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Decreased T-lymphocyte response to T-cell-dependent vaccines after neurotrauma or neurosurgery
Uppsala University, Disciplinary Domain of Medicine and Pharmacy, Faculty of Medicine, Department of Medical Sciences, Infectious Diseases.
Uppsala University, Disciplinary Domain of Medicine and Pharmacy, Faculty of Medicine, Department of Medical Sciences, Infectious Diseases.
Uppsala University, Disciplinary Domain of Medicine and Pharmacy, Faculty of Medicine, Department of Neuroscience, Neurosurgery.ORCID iD: 0000-0003-4364-1919
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(English)Manuscript (preprint) (Other academic)
National Category
Infectious Medicine
Research subject
Infectious Diseases
Identifiers
URN: urn:nbn:se:uu:diva-380640OAI: oai:DiVA.org:uu-380640DiVA, id: diva2:1300883
Available from: 2019-03-30 Created: 2019-03-30 Last updated: 2019-03-30
In thesis
1. Impact of the inflammatory response on specific immunity in neurosurgical patients
Open this publication in new window or tab >>Impact of the inflammatory response on specific immunity in neurosurgical patients
2019 (English)Doctoral thesis, comprehensive summary (Other academic)
Abstract [en]

Vaccination with a T-cell-dependent pneumococcal conjugate vaccine (PCV) followed by a T-cell-independent pneumococcal polysaccharide vaccine (PPSV) is recommended after basilar skull fracture to reduce the risk of meningitis. The optimal time frame for vaccination has not yet been established and varies widely in practice. Because the risk of meningitis is at its peak shortly after the trauma incident, early vaccination might be more desirable. After trauma and central nervous system (CNS) injury, T-cell defects leading to trauma and CNS injury-induced immune deficiency syndromes may affect the vaccine response. In light of the above information, the overall aim of this thesis was to investigate the impact of neurotrauma and neurosurgery on the response to T-cell-dependent and T-cell-independent vaccines.

In Paper I, we compared the antibody response to a T-cell-dependent conjugate vaccine in patients vaccinated within 10 days after neurotrauma or neurosurgery with those vaccinated after >3 weeks. To avoid interference with pneumococcal vaccination, a conjugate vaccine against Haemophilus influenzae type b (Hib) was chosen for the study. The majority of the patients responded to the vaccination, although the number of responders was significantly lower in patients vaccinated early.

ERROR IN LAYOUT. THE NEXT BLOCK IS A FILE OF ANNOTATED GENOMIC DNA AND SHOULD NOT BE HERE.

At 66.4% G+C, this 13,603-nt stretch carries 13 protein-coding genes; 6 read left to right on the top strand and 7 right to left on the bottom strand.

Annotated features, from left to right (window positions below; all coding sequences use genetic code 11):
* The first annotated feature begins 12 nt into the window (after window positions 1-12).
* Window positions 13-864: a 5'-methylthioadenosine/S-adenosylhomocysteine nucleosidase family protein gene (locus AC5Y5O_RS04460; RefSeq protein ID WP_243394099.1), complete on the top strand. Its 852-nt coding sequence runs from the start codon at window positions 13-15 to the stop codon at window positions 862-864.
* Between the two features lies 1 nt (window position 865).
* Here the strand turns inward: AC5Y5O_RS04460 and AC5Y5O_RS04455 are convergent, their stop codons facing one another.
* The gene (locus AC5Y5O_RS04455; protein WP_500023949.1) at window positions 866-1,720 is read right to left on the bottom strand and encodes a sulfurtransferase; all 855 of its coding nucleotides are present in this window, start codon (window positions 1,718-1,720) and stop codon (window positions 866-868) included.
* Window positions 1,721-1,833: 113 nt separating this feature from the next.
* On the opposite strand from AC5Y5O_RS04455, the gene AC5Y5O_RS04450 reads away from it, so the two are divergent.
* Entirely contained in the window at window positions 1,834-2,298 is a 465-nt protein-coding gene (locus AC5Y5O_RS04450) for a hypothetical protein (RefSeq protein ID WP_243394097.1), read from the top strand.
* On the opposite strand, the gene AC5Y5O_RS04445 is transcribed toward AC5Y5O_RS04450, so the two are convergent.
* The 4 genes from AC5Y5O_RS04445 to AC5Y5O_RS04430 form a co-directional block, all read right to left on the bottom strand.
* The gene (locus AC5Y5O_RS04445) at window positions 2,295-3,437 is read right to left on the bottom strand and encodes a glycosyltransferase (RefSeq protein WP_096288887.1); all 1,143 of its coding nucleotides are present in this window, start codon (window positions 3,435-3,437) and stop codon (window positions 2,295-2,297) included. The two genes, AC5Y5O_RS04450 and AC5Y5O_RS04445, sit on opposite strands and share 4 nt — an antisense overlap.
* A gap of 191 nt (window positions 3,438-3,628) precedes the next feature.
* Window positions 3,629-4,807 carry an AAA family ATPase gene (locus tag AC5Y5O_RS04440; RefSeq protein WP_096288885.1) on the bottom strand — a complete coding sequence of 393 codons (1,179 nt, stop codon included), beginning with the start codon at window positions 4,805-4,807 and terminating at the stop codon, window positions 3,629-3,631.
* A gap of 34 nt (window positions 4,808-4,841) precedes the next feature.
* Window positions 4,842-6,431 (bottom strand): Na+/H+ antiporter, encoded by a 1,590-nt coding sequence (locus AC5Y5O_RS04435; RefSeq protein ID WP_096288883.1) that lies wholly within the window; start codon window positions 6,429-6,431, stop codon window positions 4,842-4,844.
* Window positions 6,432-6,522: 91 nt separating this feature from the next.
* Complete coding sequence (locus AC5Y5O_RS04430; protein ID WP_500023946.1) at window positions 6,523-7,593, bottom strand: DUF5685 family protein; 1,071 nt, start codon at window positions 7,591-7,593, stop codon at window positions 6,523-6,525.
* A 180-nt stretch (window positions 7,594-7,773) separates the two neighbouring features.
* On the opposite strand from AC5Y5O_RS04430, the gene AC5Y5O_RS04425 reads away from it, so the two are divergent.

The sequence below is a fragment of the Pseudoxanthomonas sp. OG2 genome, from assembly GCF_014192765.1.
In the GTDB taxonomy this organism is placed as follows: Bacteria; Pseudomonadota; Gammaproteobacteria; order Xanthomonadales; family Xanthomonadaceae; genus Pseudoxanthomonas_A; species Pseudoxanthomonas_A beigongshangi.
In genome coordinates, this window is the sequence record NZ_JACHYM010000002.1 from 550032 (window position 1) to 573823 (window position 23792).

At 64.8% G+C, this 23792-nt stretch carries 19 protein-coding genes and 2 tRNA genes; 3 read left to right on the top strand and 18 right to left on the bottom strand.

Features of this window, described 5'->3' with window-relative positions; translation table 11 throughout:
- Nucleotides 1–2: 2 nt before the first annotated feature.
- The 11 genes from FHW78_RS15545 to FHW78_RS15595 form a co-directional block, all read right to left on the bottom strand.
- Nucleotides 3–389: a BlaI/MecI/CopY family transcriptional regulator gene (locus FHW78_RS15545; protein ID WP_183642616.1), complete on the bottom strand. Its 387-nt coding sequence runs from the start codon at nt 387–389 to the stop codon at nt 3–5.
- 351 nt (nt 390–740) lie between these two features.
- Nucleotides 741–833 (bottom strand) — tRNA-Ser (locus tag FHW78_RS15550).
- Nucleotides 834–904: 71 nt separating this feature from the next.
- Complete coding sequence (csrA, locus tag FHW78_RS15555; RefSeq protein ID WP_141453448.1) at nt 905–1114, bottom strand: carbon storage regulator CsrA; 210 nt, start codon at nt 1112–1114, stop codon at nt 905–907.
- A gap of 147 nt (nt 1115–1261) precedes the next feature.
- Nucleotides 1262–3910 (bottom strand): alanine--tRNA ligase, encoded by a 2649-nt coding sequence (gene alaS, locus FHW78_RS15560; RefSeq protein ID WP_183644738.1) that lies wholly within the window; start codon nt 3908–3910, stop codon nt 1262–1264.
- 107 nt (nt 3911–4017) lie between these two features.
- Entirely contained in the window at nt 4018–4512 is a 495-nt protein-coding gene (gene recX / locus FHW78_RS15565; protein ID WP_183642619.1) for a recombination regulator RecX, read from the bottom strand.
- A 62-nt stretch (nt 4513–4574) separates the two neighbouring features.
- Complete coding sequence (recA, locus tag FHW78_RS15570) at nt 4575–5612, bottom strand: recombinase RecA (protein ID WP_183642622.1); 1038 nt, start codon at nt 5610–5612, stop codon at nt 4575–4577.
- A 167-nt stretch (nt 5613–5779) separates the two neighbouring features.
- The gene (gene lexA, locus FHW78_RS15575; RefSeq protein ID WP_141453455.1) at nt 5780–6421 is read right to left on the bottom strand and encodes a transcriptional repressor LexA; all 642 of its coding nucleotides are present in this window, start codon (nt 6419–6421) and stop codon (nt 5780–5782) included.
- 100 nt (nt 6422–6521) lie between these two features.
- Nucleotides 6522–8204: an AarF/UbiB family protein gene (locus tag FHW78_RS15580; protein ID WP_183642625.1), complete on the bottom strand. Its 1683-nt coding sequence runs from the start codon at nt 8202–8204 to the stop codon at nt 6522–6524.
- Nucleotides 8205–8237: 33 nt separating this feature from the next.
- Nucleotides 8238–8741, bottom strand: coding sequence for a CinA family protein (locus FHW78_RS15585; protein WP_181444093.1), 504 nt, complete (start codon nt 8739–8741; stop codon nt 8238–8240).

In Paper II, we investigated the antibody response to the T-cell-independent vaccine PPSV in patients vaccinated within 10 days after neurotrauma or neurosurgery and in patients vaccinated after >3 weeks. Patients vaccinated early responded similarly to those vaccinated after the acute period, indicating that PPSV can be administered early after neurotrauma or neurosurgery.

In Paper III, we compared the response to Hib vaccine with the response to PPSV. We also examined whether individual clinical or immunological parameters might predict the response to T-cell-dependent vaccine and thereby help identify non-responders before vaccination. No correlation between Hib vaccine and PPSV responses was found, indicating that B-cell function is not similarly depressed as T-cell function. It was not possible to predict the T-cell-dependent vaccine response by standardized grading of the trauma or by parameters reflecting the innate immune response.

In Paper IV, we found a significant reduction in the ex vivo CD4+ T-lymphocyte response to PCV in patients after neurotrauma or neurosurgery as compared with healthy controls.

Our results suggest that PPSV might be a viable alternative to T-cell-dependent PCV in early vaccination after neurotrauma.

Place, publisher, year, edition, pages
Uppsala: Acta Universitatis Upsaliensis, 2019. p. 79
Series
Digital Comprehensive Summaries of Uppsala Dissertations from the Faculty of Medicine, ISSN 1651-6206 ; 1563
Keywords
T-cell-dependent vaccine, T-cell-independent vaccine, CNS injury-induced immune deficiency syndrome, pneumococcal conjugate vaccine, pneumococcal polysaccharide vaccine, posttraumatic meningitis.
National Category
Infectious Medicine
Research subject
Medical Science; Infectious Diseases
Identifiers
urn:nbn:se:uu:diva-378929 (URN)978-91-513-0626-1 (ISBN)
Public defence
2019-05-27, Sal IX, Universitetshuset, Biskopsgatan 3, Uppsala, 09:00 (Swedish)
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Supervisors
Available from: 2019-05-06 Created: 2019-03-30 Last updated: 2019-06-18

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Ljunghill Hedberg, AnnaWilske, FridaEnblad, PerLewén, AndersSjölin, Jan

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